It’s back-to-school season again, which means tons of sales and discounts. It also means another class of high school students is making their transition into life as an adult. Some are brave birding right into the work force, which is awesome! Others need a little more training and education and are flying to college first.
I headed to college because I enjoyed learning and felt I needed more education to find my career path. College is a great time to learn about ourselves as students, trainers, and young adults.
Today, I want to share a few tips based on what I have learned since graduating college. I think they can help any college student refresh their personal finances.
Pay Student Loans Monthly
This is my number one tip for any college student with student loans, pay your student loans every month!!!
I know that student loans do not require payments while in school, but I feel that even $1 a month can help students in the long run. It’s not about the amount of money associated with the payments, it’s about learning about your loans and making a habit of paying their loans on time.
Every month when you go online to pay your student loan, take a look at the recent statement and the status of your loans. Pay attention to interest rates, statement dates, accrued interest, principal balance and current balance. Track changes over the year. If you have questions, now is the best time to ask. Most colleges have a student loan office on campus where someone is usually excited to answer any and all of your questions. By watching your student loans and asking questions, you educate yourself about your student loans before you ever need to worry about repayment.
Paying student loans monthly also trains your mind to account for your loans when thinking about monthly expenses. It helps keep in mind that your loans are not free money and they're something you will need to repay. It also helps train your metronome for monthly payments. If you miss one payment, it doesn’t hurt a credit score, require late fees and affect the loans because it's not in repayment yet.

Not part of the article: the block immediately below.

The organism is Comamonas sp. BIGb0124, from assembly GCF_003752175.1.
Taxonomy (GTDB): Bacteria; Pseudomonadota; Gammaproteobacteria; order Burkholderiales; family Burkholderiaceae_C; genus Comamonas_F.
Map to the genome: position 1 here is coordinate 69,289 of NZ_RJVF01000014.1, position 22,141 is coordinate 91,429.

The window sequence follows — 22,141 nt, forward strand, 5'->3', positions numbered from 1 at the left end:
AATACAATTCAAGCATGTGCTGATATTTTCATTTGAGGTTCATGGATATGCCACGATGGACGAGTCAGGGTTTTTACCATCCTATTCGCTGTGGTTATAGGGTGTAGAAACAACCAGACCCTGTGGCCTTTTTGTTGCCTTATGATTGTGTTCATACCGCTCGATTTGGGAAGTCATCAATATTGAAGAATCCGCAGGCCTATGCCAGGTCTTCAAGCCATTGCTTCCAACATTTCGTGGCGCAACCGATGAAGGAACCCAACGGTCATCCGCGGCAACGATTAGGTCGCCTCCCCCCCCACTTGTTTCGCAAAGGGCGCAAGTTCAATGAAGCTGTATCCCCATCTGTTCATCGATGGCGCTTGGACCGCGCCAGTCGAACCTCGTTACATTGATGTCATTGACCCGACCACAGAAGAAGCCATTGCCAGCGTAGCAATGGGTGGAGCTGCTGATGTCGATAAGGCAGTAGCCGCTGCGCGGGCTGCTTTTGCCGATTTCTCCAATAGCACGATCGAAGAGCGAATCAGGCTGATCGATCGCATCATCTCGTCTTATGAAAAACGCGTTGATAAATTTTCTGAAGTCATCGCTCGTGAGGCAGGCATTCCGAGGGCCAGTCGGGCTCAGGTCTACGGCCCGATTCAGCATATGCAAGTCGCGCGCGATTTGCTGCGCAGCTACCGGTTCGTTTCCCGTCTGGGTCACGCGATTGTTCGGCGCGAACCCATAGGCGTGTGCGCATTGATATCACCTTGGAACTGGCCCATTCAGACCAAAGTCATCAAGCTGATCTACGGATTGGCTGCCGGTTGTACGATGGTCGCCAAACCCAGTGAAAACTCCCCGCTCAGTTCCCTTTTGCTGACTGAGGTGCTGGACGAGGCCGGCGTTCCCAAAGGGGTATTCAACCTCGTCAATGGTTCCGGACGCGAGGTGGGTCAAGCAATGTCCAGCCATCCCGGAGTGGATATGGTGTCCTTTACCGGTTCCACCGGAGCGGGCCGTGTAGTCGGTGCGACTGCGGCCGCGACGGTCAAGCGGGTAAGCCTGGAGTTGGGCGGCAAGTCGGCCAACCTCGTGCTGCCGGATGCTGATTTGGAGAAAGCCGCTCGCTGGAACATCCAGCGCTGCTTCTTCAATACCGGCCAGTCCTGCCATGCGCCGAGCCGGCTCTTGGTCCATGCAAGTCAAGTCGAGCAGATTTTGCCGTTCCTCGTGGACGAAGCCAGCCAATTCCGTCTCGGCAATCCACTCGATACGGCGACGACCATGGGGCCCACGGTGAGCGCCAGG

My student loans astonished me after graduation and I flinched as I entered repayments. It took me a while to understand them and add them to my budget.
Get a Job (In Your Field)
Some students need a job to pay for their education. For the other students who have a free ride, or are using student loans, a job is still an important part of college. Jobs teach students about time management, earn them money to spend/ save, and is a great tool for procrastinating on homework. However, take some time to odor sleuth for a job that relates to what you’re studying. It’s a great way to test the waters for future careers and determine if it’s right for you.
Why waste the time washing dishes, if you can be using that time to get paid to learn on-the-job? Classrooms vs on-the-job experiences are the difference between battling an AI trainer vs battling a trainer online. In the classroom, you might be the strongest student, but on-the-job experience makes you a stronger employee. It can also build your resume before graduating and provide opportunities to network with professionals in your area of study.